Friday, August 28, 2009

On-Stage: Shrunken Heads

Psychiatrist Robert Hyde has a lot of problems and only fifty minutes per hour with which to solve them. His ex-wife and daughter constantly demand more financial assistance than he can afford, and his most difficult patient wants more emotional support than he can comfortably offer. Her jealous husband packing heat only makes matters worse. They all intrude on Dr. Hyde’s peaceful country getaway in M.Z. Ribalow’s Shrunken Heads, now running at the Peter Jay Sharp Theater at Theatre Row.

Hyde would like nothing better than to spend some quiet time with Polly, his noticeably younger second wife, to discuss great literature and speak their nauseatingly affectionate baby talk. Unfortunately, their romantic weekend is crashed one-by-one by his overwrought patient Dorothy Putney, his sarcastic ex-wife Jennifer Todhunter Hyde, his daughter Caroline and her dippy hippy boyfriend Carlyle Hiram Peckinpah III, and finally the resentful, gun-toting Norman Putney. Plenty of bickering and misunderstandings follow, all accompanied by the caustic commentary of Hyde’s tart-tongued ex.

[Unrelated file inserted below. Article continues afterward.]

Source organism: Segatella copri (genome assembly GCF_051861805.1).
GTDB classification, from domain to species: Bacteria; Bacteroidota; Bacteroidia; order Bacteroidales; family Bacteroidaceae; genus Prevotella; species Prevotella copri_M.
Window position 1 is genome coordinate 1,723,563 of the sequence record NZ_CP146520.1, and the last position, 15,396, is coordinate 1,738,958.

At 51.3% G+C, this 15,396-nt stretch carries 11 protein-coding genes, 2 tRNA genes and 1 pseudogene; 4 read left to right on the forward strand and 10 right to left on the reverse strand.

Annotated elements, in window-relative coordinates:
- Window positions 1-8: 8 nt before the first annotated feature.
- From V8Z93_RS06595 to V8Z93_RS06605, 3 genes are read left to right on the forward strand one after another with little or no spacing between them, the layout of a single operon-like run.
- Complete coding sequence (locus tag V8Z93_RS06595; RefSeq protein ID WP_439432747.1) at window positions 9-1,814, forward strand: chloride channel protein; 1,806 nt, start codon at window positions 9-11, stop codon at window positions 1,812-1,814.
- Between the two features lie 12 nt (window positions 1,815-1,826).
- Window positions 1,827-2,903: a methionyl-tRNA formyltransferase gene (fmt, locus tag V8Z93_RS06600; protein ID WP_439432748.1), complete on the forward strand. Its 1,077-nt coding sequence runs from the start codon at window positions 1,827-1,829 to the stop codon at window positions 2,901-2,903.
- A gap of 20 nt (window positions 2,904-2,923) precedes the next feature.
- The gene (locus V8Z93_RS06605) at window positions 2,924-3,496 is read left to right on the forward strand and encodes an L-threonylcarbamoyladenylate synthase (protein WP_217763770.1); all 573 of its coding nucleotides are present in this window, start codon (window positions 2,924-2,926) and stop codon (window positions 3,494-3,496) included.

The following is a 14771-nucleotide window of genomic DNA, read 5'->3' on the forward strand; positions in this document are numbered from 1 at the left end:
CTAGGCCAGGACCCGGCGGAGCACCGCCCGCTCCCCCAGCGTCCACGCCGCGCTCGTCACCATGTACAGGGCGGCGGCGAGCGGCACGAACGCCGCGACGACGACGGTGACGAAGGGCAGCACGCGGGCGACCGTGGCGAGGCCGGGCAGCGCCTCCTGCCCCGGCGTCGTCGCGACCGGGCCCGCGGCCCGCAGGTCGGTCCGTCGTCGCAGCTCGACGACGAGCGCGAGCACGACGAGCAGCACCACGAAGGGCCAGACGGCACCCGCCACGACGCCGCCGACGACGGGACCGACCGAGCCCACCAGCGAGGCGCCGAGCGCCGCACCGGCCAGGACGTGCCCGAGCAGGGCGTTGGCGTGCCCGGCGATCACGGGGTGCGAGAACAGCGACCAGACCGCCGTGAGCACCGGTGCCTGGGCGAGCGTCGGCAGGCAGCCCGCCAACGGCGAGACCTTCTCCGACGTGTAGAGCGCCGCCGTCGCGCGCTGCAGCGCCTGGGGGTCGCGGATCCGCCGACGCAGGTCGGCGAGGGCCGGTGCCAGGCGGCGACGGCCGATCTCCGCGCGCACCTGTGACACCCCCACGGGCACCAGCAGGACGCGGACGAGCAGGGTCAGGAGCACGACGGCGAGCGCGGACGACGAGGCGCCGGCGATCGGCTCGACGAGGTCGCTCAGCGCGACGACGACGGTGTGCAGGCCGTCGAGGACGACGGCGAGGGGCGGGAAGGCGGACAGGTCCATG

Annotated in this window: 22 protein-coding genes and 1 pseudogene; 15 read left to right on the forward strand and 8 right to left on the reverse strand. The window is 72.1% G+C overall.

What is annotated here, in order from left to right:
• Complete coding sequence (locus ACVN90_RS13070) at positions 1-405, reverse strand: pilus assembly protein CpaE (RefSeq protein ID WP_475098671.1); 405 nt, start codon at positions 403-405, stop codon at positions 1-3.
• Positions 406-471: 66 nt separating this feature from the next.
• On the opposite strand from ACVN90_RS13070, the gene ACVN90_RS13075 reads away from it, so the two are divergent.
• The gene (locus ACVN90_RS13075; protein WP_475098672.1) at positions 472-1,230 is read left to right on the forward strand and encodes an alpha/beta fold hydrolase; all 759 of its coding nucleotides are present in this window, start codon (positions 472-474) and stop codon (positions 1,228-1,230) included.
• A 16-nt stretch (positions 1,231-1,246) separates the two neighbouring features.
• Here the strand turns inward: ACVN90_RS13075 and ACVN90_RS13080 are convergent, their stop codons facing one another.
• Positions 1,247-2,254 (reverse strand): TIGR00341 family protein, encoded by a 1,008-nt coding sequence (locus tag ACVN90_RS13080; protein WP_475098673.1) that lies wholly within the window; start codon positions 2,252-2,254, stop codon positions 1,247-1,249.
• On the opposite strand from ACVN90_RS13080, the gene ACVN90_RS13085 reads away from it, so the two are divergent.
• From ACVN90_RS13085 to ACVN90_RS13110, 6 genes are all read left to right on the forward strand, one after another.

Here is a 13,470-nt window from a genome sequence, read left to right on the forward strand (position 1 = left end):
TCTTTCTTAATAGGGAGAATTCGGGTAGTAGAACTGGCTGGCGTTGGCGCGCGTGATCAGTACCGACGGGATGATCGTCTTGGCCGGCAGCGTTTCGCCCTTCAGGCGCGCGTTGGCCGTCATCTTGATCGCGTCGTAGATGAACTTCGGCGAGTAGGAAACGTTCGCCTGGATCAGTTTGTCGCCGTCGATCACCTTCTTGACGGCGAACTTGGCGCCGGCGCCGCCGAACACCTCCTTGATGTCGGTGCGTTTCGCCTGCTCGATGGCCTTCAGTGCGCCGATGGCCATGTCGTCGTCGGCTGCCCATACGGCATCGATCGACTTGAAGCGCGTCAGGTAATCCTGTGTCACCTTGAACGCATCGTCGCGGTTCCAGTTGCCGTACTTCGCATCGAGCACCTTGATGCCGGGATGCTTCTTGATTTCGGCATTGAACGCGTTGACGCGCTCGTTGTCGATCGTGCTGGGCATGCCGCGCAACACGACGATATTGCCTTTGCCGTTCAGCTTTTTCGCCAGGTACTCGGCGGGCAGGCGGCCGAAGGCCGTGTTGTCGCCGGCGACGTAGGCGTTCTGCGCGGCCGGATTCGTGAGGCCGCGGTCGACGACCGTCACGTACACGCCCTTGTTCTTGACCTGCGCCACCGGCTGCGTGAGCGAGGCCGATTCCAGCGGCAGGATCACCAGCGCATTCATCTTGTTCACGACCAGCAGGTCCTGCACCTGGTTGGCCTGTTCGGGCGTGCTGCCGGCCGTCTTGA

The action is fast and funny, yet is entirely contained within the sitting room of Hyde’s country home, which as designed by Daniel Krause, looks like a very elegant but comfortable living space. While there are not a lot of actual slamming doors in Heads, it definitely has that same spirit of madcap farce. Frankly, it is a very commercial script, similar in appeal to the recent Broadway production of Boeing, Boeing and the acerbic family comedy of films like The Ref. Featuring several distinctive supporting comic roles, it would be a joy to cast on Broadway.

The entire cast of Heads appears to enjoy the sharp dialogue and brisk pacing of Angela Astle’s direction. As Todhunter Hyde, the merry Ab-Fab-ish divorcee, Diana Henry is a particular standout, delivering her acidic lines with delicious relish. Producer Mel House also brings an engaging charm to Polly Hyde, the wiser-than-she-acts trophy wife.

For the most part, Heads maintains a light-hearted atmosphere, enjoying the comedic chaos of its dramatic situations. However, Ribalow seems to offer a politely muted critique of Dr. Hyde’s compulsively non-judgmental approach to psychology and life.

Witty and breezily entertaining, Heads is the sort of comedic play that has recently mounted a welcome resurgence on New York stages. Based on the full house last night, there definitely seems to be an appetite for such sophisticated farces, so be advised: its limited run ends Sunday (8/30) afternoon.